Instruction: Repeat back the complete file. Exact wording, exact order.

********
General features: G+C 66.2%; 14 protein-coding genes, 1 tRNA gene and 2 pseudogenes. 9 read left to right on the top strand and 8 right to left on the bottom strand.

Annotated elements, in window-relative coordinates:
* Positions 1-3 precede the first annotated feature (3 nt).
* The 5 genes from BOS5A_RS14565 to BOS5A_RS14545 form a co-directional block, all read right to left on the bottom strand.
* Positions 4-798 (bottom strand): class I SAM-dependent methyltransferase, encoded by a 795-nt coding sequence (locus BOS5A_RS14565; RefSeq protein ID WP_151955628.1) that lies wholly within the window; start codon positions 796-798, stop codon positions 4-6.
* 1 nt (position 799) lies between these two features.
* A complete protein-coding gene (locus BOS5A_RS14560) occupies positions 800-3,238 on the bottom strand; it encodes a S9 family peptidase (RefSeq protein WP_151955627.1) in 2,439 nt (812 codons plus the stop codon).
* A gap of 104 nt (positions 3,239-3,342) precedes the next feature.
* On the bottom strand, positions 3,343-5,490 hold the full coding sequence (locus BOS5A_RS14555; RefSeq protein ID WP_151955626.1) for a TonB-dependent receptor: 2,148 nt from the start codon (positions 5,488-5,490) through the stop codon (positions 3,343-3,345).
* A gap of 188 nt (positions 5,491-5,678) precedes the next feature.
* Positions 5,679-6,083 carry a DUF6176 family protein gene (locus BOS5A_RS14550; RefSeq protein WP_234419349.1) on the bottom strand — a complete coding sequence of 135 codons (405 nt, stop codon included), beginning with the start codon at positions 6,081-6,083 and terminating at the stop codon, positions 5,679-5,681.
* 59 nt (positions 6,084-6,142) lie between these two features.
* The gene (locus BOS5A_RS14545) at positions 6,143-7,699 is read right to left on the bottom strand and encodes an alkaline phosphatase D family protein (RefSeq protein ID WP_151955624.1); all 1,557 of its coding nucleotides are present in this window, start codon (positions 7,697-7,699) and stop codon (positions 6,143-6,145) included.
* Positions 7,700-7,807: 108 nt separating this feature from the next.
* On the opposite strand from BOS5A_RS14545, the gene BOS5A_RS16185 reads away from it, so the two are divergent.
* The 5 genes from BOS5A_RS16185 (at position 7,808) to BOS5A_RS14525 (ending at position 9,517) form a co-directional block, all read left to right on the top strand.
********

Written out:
General features: G+C 66.2%; 14 protein-coding genes, 1 tRNA gene and 2 pseudogenes. 9 read left to right on the top strand and 8 right to left on the bottom strand.

Annotated elements, in window-relative coordinates:
* Positions 1-3 precede the first annotated feature (3 nt).
* The 5 genes from BOS5A_RS14565 to BOS5A_RS14545 form a co-directional block, all read right to left on the bottom strand.
* Positions 4-798 (bottom strand): class I SAM-dependent methyltransferase, encoded by a 795-nt coding sequence (locus BOS5A_RS14565; RefSeq protein ID WP_151955628.1) that lies wholly within the window; start codon positions 796-798, stop codon positions 4-6.
* 1 nt (position 799) lies between these two features.
* A complete protein-coding gene (locus BOS5A_RS14560) occupies positions 800-3,238 on the bottom strand; it encodes a S9 family peptidase (RefSeq protein WP_151955627.1) in 2,439 nt (812 codons plus the stop codon).
* A gap of 104 nt (positions 3,239-3,342) precedes the next feature.
* On the bottom strand, positions 3,343-5,490 hold the full coding sequence (locus BOS5A_RS14555; RefSeq protein ID WP_151955626.1) for a TonB-dependent receptor: 2,148 nt from the start codon (positions 5,488-5,490) through the stop codon (positions 3,343-3,345).
* A gap of 188 nt (positions 5,491-5,678) precedes the next feature.
* Positions 5,679-6,083 carry a DUF6176 family protein gene (locus BOS5A_RS14550; RefSeq protein WP_234419349.1) on the bottom strand — a complete coding sequence of 135 codons (405 nt, stop codon included), beginning with the start codon at positions 6,081-6,083 and terminating at the stop codon, positions 5,679-5,681.
* 59 nt (positions 6,084-6,142) lie between these two features.
* The gene (locus BOS5A_RS14545) at positions 6,143-7,699 is read right to left on the bottom strand and encodes an alkaline phosphatase D family protein (RefSeq protein ID WP_151955624.1); all 1,557 of its coding nucleotides are present in this window, start codon (positions 7,697-7,699) and stop codon (positions 6,143-6,145) included.
* Positions 7,700-7,807: 108 nt separating this feature from the next.
* On the opposite strand from BOS5A_RS14545, the gene BOS5A_RS16185 reads away from it, so the two are divergent.
* The 5 genes from BOS5A_RS16185 (at position 7,808) to BOS5A_RS14525 (ending at position 9,517) form a co-directional block, all read left to right on the top strand.